How often do you reflect and look ahead? If you're like me and most of my readers, the answer is: not enough. We may daydream about what we want to accomplish, but we never say it out loud.
That's why I'm going to share what I did and didn't achieve in 2021. I'm also going to look ahead at this year—2022.
Writing an annual review in public feels strange. I like reading other people's annual reviews. And I also have a regular reflection practice. Yet, I've never bothered to sit down and reflect on an entire year.
I'm not sure why I haven't done such a long-term reflection before. Maybe it's because a year feels like too long for me. With an overly active ADHD brain like mine, time doesn't make much sense anyway. I'm in a perpetual now, so looking back to 365 days feels like an almost impossible task.
And yet here I am, writing an annual review. It's an exercise that I hope will make me more conscious of where I'm headed—and to consider if that's where I want to be.
The past year has been a rollercoaster ride of emotions. Working freelance for the first time ever was scary. Securing income is one aspect, but doubting my output really screwed with my head.
Doing creative knowledge work is always hard, but the added stress of having to find my clients was more of a burden than I had expected. It's also the reason I decided to go back and work for a company again. Not only does the financial security help, but I also need the satisfaction of working towards a vision with a team.
So, it's a good time to reflect and look ahead. While this site is about Tools for Thought, the acts of reflecting and planning are the most important tools we have.
Because most of my journaling practice is freewriting (à la Julia Cameron's morning pages practice), I will approach my annual review the same way. I know there are extensive templates that provide dozens of prompts, but I don't like those much. Instead, I like to stick to my three reflection questions:
- What went well?
- What didn't go well?
- What will I focus on next?
After reviewing 2021 by answering those questions for each of my goals, I'll look ahead to the year 2022. I'll look at my aspirations, but also what potentially stands in my way. As I work with knowledge, that often means refining my stack of skills.
When people ask me how I pick the skills I acquire, it's often because of this review process. I look at situations and see what went well (so my knowledge was adequate), what didn't go well (where my knowledge or behavior was inadequate), and what I'll do when I find myself in a similar situation again (saying something about what I learned or need to learn).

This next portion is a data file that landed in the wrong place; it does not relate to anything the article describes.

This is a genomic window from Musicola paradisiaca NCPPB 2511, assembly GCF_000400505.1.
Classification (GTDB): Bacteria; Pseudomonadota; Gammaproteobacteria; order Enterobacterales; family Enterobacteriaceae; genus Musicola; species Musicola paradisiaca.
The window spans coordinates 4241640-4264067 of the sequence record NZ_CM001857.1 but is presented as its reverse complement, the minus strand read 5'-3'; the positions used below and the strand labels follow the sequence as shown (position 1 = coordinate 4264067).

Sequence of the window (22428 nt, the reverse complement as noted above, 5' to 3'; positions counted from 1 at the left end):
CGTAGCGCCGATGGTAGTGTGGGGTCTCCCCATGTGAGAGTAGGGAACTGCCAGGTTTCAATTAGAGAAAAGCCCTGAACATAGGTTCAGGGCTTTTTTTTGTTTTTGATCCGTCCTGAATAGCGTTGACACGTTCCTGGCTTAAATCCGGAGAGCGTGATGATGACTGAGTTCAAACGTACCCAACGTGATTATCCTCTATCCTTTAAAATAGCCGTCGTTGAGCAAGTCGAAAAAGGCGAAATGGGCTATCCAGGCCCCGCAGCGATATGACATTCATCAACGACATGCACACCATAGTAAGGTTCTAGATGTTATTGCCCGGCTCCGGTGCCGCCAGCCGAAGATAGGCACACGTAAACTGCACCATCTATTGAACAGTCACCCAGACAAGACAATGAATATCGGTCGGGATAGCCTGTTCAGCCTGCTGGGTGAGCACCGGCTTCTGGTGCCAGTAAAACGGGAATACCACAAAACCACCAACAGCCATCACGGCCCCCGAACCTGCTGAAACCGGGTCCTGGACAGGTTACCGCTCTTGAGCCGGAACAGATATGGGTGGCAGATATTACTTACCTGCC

Hopefully, reading this reflection and my plans will be as useful for you as it was for me writing them. I hope it'll give a glimpse into my thinking process in case you might want to try a similar approach to learning and growing as a person.
Review of 2021
Even though this is the first year that I do an annual review, that doesn't mean I don't set goals for myself every year. Still, goal-setting is always a difficult process for me.
As a practicing Stoic, I'm fully aware that very little is within my control. So even though I set quantifiable goals, I focus on my input for those goals. Or as Michael Ashcroft puts it: "clear intentions, held lightly."
As 2021 was my first year as a freelancer, my goals mostly revolved around earning enough money to keep a roof over my head. That doesn't mean that I didn't set goals to grow as a person. Working as a knowledge worker (especially as a solopreneur) means that you bring your mind to everything that you do. That's why my professional and personal growth goals go hand-in-hand.
For 2021 I set the following goals for myself:
- Gain enough clarity about my own learning process so I can teach it to others.
- Launch my first course on learning how to learn and help people apply my framework through a live cohort.
- Grow RoamStack membership levels to the point that I can pay all my bills from the membership fees.
While these goals may seem like external goals, I only cared about my own input. To some, they may seem fuzzy as I haven't provided exact numbers for those goals. I only care about intentions, though. Clear intentions, held lightly.